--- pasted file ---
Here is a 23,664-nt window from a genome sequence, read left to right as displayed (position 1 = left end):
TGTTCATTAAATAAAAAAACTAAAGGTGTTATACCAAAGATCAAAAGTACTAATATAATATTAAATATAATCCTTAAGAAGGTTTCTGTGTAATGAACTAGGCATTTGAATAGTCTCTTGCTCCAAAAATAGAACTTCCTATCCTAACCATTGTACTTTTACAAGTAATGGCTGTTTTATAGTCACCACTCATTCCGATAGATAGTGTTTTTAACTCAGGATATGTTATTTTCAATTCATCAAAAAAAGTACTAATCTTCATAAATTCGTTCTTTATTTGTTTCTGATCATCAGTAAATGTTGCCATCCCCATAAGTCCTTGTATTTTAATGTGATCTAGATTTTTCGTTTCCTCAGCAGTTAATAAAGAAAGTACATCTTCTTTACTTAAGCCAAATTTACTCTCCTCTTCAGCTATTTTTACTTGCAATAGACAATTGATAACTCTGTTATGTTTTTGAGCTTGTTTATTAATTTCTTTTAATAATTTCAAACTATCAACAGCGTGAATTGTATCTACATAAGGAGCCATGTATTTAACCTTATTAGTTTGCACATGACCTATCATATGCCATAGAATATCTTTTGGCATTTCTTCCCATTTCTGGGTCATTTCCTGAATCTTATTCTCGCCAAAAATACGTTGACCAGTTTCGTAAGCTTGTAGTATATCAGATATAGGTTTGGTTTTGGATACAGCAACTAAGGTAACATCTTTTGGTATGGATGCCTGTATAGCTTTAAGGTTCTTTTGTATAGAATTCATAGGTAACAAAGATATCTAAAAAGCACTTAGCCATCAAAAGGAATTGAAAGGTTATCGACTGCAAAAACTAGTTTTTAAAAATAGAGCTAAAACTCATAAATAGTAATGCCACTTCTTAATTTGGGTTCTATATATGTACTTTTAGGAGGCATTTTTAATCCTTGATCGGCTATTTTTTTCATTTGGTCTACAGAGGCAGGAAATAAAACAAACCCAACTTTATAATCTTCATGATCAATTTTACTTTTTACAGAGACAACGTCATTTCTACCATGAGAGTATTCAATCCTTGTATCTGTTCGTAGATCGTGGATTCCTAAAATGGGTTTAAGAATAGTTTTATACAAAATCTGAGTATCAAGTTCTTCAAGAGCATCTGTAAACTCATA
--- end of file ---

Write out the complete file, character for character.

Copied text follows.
Here is a 23,664-nt window from a genome sequence, read left to right as displayed (position 1 = left end):
TGTTCATTAAATAAAAAAACTAAAGGTGTTATACCAAAGATCAAAAGTACTAATATAATATTAAATATAATCCTTAAGAAGGTTTCTGTGTAATGAACTAGGCATTTGAATAGTCTCTTGCTCCAAAAATAGAACTTCCTATCCTAACCATTGTACTTTTACAAGTAATGGCTGTTTTATAGTCACCACTCATTCCGATAGATAGTGTTTTTAACTCAGGATATGTTATTTTCAATTCATCAAAAAAAGTACTAATCTTCATAAATTCGTTCTTTATTTGTTTCTGATCATCAGTAAATGTTGCCATCCCCATAAGTCCTTGTATTTTAATGTGATCTAGATTTTTCGTTTCCTCAGCAGTTAATAAAGAAAGTACATCTTCTTTACTTAAGCCAAATTTACTCTCCTCTTCAGCTATTTTTACTTGCAATAGACAATTGATAACTCTGTTATGTTTTTGAGCTTGTTTATTAATTTCTTTTAATAATTTCAAACTATCAACAGCGTGAATTGTATCTACATAAGGAGCCATGTATTTAACCTTATTAGTTTGCACATGACCTATCATATGCCATAGAATATCTTTTGGCATTTCTTCCCATTTCTGGGTCATTTCCTGAATCTTATTCTCGCCAAAAATACGTTGACCAGTTTCGTAAGCTTGTAGTATATCAGATATAGGTTTGGTTTTGGATACAGCAACTAAGGTAACATCTTTTGGTATGGATGCCTGTATAGCTTTAAGGTTCTTTTGTATAGAATTCATAGGTAACAAAGATATCTAAAAAGCACTTAGCCATCAAAAGGAATTGAAAGGTTATCGACTGCAAAAACTAGTTTTTAAAAATAGAGCTAAAACTCATAAATAGTAATGCCACTTCTTAATTTGGGTTCTATATATGTACTTTTAGGAGGCATTTTTAATCCTTGATCGGCTATTTTTTTCATTTGGTCTACAGAGGCAGGAAATAAAACAAACCCAACTTTATAATCTTCATGATCAATTTTACTTTTTACAGAGACAACGTCATTTCTACCATGAGAGTATTCAATCCTTGTATCTGTTCGTAGATCGTGGATTCCTAAAATGGGTTTAAGAATAGTTTTATACAAAATCTGAGTATCAAGTTCTTCAAGAGCATCTGTAAACTCATA